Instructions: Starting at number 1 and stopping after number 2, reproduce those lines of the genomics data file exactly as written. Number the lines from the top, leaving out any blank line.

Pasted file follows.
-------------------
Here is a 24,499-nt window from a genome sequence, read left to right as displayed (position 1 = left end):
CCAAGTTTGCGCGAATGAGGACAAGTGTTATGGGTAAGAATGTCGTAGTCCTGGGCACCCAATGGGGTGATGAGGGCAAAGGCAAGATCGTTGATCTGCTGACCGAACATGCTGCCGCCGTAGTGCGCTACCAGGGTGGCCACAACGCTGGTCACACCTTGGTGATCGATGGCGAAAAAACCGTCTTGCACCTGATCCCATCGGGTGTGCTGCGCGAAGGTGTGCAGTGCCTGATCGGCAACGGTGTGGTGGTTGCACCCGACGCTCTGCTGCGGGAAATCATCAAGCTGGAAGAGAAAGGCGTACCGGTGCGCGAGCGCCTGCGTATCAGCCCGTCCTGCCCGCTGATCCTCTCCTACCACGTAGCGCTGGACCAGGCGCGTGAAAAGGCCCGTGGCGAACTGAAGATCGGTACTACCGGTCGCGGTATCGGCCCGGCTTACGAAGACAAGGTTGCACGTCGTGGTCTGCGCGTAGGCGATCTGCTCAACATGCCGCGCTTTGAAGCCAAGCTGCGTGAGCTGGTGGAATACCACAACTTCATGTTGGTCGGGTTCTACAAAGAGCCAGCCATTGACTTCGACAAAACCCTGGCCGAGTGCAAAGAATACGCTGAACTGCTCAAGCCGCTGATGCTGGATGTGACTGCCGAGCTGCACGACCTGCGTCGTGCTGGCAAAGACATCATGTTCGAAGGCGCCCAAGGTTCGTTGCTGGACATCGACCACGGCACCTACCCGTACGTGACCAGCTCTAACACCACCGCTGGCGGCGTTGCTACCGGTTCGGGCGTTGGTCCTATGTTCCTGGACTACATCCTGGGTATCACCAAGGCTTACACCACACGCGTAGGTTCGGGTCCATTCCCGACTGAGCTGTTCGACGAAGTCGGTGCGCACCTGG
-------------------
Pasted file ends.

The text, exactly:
Here is a 24,499-nt window from a genome sequence, read left to right as displayed (position 1 = left end):
CCAAGTTTGCGCGAATGAGGACAAGTGTTATGGGTAAGAATGTCGTAGTCCTGGGCACCCAATGGGGTGATGAGGGCAAAGGCAAGATCGTTGATCTGCTGACCGAACATGCTGCCGCCGTAGTGCGCTACCAGGGTGGCCACAACGCTGGTCACACCTTGGTGATCGATGGCGAAAAAACCGTCTTGCACCTGATCCCATCGGGTGTGCTGCGCGAAGGTGTGCAGTGCCTGATCGGCAACGGTGTGGTGGTTGCACCCGACGCTCTGCTGCGGGAAATCATCAAGCTGGAAGAGAAAGGCGTACCGGTGCGCGAGCGCCTGCGTATCAGCCCGTCCTGCCCGCTGATCCTCTCCTACCACGTAGCGCTGGACCAGGCGCGTGAAAAGGCCCGTGGCGAACTGAAGATCGGTACTACCGGTCGCGGTATCGGCCCGGCTTACGAAGACAAGGTTGCACGTCGTGGTCTGCGCGTAGGCGATCTGCTCAACATGCCGCGCTTTGAAGCCAAGCTGCGTGAGCTGGTGGAATACCACAACTTCATGTTGGTCGGGTTCTACAAAGAGCCAGCCATTGACTTCGACAAAACCCTGGCCGAGTGCAAAGAATACGCTGAACTGCTCAAGCCGCTGATGCTGGATGTGACTGCCGAGCTGCACGACCTGCGTCGTGCTGGCAAAGACATCATGTTCGAAGGCGCCCAAGGTTCGTTGCTGGACATCGACCACGGCACCTACCCGTACGTGACCAGCTCTAACACCACCGCTGGCGGCGTTGCTACCGGTTCGGGCGTTGGTCCTATGTTCCTGGACTACATCCTGGGTATCACCAAGGCTTACACCACACGCGTAGGTTCGGGTCCATTCCCGACTGAGCTGTTCGACGAAGTCGGTGCGCACCTGG